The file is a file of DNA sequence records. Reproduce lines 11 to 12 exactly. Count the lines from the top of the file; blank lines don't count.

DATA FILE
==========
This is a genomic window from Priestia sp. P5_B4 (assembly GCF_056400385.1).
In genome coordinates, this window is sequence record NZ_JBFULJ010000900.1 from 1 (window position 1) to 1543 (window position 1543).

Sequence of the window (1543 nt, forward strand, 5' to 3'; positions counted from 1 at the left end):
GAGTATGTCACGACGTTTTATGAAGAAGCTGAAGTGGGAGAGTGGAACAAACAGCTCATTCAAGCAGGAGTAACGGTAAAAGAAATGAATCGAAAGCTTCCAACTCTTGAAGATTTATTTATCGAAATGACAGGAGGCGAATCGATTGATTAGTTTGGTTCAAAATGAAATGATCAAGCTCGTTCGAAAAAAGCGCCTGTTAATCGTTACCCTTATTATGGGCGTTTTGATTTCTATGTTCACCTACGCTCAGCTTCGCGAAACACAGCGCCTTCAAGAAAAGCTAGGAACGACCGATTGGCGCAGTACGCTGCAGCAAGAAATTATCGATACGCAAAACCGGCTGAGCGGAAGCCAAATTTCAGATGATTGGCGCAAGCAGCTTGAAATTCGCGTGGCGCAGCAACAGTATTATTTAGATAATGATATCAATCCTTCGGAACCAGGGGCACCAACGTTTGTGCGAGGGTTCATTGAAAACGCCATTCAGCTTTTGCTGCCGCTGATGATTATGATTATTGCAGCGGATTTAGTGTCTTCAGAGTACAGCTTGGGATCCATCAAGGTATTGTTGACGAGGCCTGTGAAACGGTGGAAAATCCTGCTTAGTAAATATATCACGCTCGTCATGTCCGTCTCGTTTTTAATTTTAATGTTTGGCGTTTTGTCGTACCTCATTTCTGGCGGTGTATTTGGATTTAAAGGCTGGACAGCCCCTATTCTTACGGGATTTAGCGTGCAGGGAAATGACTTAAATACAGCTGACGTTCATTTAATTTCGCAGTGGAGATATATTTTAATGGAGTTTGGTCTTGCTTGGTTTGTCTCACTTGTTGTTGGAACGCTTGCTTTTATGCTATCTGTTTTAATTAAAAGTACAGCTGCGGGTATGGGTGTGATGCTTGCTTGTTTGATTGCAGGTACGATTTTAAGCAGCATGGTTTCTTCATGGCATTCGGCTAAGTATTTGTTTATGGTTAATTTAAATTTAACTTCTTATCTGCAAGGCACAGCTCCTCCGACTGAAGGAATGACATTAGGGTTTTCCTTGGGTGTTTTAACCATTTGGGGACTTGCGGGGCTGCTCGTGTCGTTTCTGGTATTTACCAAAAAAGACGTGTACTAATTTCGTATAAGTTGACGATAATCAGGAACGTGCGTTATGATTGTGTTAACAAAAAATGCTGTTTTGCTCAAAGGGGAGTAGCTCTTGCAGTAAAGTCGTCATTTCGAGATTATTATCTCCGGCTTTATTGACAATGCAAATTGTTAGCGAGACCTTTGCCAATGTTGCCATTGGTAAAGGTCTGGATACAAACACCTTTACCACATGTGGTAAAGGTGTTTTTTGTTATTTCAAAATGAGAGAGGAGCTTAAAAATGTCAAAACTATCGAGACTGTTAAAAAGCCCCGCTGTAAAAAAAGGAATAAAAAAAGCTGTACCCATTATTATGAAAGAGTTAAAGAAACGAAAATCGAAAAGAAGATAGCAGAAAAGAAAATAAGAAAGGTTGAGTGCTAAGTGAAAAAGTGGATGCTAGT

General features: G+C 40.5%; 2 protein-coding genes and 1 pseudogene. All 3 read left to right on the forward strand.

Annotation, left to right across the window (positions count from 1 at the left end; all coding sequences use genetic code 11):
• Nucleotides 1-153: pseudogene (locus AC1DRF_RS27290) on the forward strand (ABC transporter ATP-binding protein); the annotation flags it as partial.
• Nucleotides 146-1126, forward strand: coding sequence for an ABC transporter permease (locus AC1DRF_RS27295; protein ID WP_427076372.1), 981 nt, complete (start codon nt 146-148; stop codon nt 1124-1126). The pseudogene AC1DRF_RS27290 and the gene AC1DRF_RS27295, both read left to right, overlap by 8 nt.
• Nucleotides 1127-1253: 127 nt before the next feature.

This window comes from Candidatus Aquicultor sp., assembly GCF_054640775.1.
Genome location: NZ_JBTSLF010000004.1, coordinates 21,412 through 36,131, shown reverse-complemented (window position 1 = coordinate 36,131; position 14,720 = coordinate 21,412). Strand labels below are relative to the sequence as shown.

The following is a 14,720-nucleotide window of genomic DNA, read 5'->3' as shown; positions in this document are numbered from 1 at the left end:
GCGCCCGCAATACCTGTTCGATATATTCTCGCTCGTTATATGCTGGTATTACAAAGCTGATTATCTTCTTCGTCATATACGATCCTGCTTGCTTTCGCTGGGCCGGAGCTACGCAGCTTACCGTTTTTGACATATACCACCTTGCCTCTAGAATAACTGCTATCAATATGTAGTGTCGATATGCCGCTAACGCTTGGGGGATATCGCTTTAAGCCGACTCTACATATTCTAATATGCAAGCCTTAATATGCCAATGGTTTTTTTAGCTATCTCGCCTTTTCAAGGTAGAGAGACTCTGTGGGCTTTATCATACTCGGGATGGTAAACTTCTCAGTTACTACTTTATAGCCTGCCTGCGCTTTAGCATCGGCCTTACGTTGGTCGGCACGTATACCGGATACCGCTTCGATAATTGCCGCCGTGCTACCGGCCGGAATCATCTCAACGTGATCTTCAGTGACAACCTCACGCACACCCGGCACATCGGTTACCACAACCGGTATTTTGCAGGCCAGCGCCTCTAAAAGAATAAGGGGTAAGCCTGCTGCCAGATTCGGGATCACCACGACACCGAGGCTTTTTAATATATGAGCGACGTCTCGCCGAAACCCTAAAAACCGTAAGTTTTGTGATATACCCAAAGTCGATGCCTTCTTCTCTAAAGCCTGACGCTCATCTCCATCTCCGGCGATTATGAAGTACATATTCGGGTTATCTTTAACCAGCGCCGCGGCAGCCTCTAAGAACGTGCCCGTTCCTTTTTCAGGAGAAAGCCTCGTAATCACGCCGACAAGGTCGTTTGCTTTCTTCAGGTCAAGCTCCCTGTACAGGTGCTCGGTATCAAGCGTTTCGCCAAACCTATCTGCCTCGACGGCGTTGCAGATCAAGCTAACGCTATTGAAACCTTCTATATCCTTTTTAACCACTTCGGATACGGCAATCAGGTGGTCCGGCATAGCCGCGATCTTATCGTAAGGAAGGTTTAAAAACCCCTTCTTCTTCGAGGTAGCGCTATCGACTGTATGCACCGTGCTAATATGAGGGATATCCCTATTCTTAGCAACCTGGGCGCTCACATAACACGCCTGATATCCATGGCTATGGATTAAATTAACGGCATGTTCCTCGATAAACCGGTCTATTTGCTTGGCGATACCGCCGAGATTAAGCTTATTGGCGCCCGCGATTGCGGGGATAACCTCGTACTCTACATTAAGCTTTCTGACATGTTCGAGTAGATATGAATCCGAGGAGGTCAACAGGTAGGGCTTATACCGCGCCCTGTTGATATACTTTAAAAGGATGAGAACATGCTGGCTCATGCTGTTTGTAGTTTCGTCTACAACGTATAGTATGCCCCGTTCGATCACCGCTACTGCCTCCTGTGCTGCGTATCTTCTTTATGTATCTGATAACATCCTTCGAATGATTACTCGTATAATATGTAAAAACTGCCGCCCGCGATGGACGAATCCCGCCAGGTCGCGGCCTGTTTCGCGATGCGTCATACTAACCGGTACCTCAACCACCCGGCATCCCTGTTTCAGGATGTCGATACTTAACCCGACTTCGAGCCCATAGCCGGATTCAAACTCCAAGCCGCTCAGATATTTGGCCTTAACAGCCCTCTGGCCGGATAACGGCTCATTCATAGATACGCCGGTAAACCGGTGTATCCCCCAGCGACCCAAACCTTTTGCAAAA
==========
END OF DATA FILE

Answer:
Genome location: NZ_JBTSLF010000004.1, coordinates 21,412 through 36,131, shown reverse-complemented (window position 1 = coordinate 36,131; position 14,720 = coordinate 21,412). Strand labels below are relative to the sequence as shown.

The following is a 14,720-nucleotide window of genomic DNA, read 5'->3' as shown; positions in this document are numbered from 1 at the left end: